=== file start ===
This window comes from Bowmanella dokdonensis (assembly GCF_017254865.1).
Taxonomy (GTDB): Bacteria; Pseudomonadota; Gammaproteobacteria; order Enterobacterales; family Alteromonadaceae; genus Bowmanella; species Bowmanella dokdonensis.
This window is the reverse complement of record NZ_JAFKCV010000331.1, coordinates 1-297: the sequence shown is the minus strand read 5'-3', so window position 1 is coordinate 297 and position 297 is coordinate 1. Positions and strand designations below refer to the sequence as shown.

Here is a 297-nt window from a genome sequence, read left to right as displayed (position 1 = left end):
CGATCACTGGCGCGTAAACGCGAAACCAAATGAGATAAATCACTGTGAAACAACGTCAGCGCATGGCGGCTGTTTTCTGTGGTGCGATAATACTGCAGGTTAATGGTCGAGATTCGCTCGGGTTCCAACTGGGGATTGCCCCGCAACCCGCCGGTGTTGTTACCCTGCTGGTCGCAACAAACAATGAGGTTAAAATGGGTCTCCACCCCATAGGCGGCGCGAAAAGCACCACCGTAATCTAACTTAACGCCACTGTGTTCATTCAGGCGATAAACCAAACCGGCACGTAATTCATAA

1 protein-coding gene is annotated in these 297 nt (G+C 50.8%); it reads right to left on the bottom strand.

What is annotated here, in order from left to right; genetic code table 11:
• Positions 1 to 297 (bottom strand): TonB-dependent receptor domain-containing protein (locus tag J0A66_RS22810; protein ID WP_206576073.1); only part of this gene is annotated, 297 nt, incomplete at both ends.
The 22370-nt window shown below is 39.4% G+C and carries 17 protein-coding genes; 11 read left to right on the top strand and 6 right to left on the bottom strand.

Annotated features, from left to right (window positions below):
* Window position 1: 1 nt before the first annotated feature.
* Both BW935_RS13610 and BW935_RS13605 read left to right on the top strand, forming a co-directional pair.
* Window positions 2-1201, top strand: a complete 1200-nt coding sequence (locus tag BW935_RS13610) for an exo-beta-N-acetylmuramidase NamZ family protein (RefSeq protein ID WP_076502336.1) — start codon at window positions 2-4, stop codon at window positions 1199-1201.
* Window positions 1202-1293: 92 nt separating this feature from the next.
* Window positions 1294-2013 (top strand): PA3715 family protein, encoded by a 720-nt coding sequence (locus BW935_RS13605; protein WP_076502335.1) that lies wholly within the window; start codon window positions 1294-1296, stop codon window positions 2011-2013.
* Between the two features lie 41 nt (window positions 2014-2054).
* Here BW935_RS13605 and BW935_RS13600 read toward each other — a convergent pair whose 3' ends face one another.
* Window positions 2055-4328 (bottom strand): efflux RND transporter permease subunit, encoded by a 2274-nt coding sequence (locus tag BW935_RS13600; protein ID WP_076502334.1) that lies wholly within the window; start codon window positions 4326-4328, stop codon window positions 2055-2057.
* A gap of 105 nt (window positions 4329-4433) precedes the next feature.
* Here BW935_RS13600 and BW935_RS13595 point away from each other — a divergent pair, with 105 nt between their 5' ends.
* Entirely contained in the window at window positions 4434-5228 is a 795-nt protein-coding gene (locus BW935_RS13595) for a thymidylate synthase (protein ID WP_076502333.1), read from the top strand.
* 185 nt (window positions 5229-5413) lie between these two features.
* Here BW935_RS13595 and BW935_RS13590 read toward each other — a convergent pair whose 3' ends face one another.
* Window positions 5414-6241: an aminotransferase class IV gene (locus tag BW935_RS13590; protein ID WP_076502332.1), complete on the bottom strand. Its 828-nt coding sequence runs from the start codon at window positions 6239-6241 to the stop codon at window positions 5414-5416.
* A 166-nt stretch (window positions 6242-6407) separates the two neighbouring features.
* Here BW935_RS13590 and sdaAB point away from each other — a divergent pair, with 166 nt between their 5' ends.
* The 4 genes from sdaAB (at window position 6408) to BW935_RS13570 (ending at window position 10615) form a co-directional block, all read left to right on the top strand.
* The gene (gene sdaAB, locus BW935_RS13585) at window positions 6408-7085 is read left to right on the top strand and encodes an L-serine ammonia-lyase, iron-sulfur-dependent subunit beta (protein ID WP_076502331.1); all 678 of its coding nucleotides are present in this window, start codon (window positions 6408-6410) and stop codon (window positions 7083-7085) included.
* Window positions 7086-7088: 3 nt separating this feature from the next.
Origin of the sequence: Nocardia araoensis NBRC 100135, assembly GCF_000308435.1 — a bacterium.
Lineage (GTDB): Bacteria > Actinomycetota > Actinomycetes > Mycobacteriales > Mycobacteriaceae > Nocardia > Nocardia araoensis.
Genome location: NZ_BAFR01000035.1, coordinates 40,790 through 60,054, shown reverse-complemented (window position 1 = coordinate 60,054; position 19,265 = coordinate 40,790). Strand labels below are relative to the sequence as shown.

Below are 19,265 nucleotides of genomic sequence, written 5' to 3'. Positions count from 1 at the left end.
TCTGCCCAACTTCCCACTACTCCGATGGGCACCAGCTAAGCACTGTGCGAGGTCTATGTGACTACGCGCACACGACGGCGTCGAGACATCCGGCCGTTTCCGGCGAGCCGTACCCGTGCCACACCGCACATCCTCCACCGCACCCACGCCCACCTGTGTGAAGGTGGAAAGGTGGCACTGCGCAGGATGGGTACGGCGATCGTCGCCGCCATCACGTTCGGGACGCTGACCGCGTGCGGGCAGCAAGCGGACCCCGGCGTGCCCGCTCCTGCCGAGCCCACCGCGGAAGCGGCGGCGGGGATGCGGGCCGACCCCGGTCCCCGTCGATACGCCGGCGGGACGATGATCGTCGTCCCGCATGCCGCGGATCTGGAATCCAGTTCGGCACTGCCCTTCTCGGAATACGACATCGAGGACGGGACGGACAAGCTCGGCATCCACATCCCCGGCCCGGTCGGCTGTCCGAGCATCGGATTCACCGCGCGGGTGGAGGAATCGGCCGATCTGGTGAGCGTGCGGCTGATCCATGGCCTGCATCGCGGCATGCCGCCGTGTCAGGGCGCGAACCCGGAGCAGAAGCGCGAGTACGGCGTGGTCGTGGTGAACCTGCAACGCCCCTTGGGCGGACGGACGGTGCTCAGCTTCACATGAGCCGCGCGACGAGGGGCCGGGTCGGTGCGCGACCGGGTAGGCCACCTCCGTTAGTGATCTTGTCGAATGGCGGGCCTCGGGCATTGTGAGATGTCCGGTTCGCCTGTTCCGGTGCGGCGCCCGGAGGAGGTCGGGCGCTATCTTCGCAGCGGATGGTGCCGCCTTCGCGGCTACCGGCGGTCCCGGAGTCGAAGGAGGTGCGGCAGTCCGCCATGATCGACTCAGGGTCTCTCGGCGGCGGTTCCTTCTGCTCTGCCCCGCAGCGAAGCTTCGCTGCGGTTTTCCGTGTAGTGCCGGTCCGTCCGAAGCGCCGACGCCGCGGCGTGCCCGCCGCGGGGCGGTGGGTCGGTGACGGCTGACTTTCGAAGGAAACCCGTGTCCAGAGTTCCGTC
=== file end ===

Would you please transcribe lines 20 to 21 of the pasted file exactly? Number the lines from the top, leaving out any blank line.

* Here BW935_RS13600 and BW935_RS13595 point away from each other — a divergent pair, with 105 nt between their 5' ends.
* Entirely contained in the window at window positions 4434-5228 is a 795-nt protein-coding gene (locus BW935_RS13595) for a thymidylate synthase (protein ID WP_076502333.1), read from the top strand.